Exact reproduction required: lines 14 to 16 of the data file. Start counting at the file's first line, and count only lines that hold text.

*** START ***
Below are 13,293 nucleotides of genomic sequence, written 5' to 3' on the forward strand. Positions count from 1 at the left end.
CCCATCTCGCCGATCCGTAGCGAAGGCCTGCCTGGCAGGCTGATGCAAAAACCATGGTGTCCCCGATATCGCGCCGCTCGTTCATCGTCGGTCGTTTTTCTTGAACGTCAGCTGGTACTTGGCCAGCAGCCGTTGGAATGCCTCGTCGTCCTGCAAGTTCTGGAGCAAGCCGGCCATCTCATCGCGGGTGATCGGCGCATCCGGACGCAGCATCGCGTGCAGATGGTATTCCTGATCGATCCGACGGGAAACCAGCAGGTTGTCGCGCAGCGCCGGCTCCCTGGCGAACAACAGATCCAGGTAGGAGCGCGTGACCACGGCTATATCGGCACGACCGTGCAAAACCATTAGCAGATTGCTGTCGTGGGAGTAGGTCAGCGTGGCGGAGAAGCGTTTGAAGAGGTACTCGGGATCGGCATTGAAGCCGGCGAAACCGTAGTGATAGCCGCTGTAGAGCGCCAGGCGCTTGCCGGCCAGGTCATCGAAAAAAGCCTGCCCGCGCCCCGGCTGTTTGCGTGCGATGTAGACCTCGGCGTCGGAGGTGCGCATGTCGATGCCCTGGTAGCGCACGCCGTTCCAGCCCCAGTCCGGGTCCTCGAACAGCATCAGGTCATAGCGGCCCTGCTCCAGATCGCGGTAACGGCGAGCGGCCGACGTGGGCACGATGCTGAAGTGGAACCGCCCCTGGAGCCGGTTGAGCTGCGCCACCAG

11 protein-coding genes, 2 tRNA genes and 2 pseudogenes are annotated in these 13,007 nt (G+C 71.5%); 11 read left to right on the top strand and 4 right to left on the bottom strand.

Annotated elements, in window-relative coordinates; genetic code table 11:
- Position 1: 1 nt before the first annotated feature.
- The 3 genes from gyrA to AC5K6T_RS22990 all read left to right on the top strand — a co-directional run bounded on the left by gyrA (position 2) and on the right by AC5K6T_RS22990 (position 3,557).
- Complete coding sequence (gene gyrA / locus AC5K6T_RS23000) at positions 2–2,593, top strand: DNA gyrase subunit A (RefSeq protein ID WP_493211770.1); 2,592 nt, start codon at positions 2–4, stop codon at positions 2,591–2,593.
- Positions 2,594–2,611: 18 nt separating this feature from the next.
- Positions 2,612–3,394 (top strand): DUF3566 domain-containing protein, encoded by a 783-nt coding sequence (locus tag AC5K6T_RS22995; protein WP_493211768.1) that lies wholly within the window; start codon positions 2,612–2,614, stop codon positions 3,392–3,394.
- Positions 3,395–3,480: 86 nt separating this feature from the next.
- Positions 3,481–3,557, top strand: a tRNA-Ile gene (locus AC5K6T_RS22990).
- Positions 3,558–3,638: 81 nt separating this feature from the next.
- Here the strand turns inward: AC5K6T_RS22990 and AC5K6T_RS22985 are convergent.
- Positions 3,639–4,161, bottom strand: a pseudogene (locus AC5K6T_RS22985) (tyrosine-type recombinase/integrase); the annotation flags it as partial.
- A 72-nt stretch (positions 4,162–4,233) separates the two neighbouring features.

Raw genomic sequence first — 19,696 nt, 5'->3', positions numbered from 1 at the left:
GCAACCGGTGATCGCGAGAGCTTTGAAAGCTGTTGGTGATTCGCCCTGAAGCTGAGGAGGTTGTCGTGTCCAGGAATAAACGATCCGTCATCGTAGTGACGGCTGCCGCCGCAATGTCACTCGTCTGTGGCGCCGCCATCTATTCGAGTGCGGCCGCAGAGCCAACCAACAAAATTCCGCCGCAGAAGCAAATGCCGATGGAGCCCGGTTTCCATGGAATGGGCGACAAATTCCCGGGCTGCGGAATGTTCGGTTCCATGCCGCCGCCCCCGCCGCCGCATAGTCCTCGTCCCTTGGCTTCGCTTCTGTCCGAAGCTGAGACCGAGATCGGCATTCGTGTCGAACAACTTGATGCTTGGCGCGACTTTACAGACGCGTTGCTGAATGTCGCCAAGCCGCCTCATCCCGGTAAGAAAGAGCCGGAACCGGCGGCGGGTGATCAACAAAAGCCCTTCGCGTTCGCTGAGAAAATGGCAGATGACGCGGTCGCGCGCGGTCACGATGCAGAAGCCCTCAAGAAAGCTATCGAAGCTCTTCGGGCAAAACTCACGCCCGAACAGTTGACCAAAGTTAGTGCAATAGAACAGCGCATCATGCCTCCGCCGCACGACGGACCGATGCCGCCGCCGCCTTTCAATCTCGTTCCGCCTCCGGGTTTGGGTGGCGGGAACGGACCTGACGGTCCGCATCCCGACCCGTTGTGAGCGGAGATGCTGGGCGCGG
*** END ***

- Positions 3,639–4,161, bottom strand: a pseudogene (locus AC5K6T_RS22985) (tyrosine-type recombinase/integrase); the annotation flags it as partial.
- A 72-nt stretch (positions 4,162–4,233) separates the two neighbouring features.

Raw genomic sequence first — 19,696 nt, 5'->3', positions numbered from 1 at the left: